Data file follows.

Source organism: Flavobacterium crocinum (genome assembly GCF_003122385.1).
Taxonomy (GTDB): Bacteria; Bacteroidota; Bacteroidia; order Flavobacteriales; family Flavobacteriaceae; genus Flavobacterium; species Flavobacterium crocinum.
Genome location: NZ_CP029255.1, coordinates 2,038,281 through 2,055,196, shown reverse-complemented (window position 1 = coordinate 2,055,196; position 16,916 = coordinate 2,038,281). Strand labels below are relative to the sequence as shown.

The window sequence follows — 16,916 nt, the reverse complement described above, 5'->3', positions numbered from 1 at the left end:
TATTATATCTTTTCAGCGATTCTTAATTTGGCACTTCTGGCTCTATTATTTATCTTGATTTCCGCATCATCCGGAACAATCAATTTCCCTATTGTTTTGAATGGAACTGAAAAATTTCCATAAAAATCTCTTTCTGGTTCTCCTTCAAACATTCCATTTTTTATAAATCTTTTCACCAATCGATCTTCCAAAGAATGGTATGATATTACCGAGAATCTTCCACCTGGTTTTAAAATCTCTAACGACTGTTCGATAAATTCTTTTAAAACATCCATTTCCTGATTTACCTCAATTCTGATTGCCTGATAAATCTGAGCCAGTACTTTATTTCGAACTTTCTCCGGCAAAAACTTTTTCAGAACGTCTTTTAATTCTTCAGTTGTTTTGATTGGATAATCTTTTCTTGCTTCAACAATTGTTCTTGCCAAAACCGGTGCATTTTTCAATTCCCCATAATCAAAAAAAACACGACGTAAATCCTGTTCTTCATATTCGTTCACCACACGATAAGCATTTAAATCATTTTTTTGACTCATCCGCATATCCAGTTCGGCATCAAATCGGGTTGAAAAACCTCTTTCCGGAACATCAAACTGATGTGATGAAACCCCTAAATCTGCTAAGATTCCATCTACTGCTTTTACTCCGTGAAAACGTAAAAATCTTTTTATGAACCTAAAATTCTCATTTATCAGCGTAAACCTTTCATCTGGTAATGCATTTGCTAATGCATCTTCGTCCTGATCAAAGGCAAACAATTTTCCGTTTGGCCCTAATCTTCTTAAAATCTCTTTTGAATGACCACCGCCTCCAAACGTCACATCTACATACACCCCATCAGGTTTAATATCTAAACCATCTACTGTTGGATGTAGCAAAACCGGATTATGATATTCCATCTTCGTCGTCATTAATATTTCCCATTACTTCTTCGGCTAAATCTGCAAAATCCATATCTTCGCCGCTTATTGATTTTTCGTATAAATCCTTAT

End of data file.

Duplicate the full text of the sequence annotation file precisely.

Source organism: Flavobacterium crocinum (genome assembly GCF_003122385.1).
Taxonomy (GTDB): Bacteria; Bacteroidota; Bacteroidia; order Flavobacteriales; family Flavobacteriaceae; genus Flavobacterium; species Flavobacterium crocinum.
Genome location: NZ_CP029255.1, coordinates 2,038,281 through 2,055,196, shown reverse-complemented (window position 1 = coordinate 2,055,196; position 16,916 = coordinate 2,038,281). Strand labels below are relative to the sequence as shown.

The window sequence follows — 16,916 nt, the reverse complement described above, 5'->3', positions numbered from 1 at the left end:
TATTATATCTTTTCAGCGATTCTTAATTTGGCACTTCTGGCTCTATTATTTATCTTGATTTCCGCATCATCCGGAACAATCAATTTCCCTATTGTTTTGAATGGAACTGAAAAATTTCCATAAAAATCTCTTTCTGGTTCTCCTTCAAACATTCCATTTTTTATAAATCTTTTCACCAATCGATCTTCCAAAGAATGGTATGATATTACCGAGAATCTTCCACCTGGTTTTAAAATCTCTAACGACTGTTCGATAAATTCTTTTAAAACATCCATTTCCTGATTTACCTCAATTCTGATTGCCTGATAAATCTGAGCCAGTACTTTATTTCGAACTTTCTCCGGCAAAAACTTTTTCAGAACGTCTTTTAATTCTTCAGTTGTTTTGATTGGATAATCTTTTCTTGCTTCAACAATTGTTCTTGCCAAAACCGGTGCATTTTTCAATTCCCCATAATCAAAAAAAACACGACGTAAATCCTGTTCTTCATATTCGTTCACCACACGATAAGCATTTAAATCATTTTTTTGACTCATCCGCATATCCAGTTCGGCATCAAATCGGGTTGAAAAACCTCTTTCCGGAACATCAAACTGATGTGATGAAACCCCTAAATCTGCTAAGATTCCATCTACTGCTTTTACTCCGTGAAAACGTAAAAATCTTTTTATGAACCTAAAATTCTCATTTATCAGCGTAAACCTTTCATCTGGTAATGCATTTGCTAATGCATCTTCGTCCTGATCAAAGGCAAACAATTTTCCGTTTGGCCCTAATCTTCTTAAAATCTCTTTTGAATGACCACCGCCTCCAAACGTCACATCTACATACACCCCATCAGGTTTAATATCTAAACCATCTACTGTTGGATGTAGCAAAACCGGATTATGATATTCCATCTTCGTCGTCATTAATATTTCCCATTACTTCTTCGGCTAAATCTGCAAAATCCATATCTTCGCCGCTTATTGATTTTTCGTATAAATCCTTAT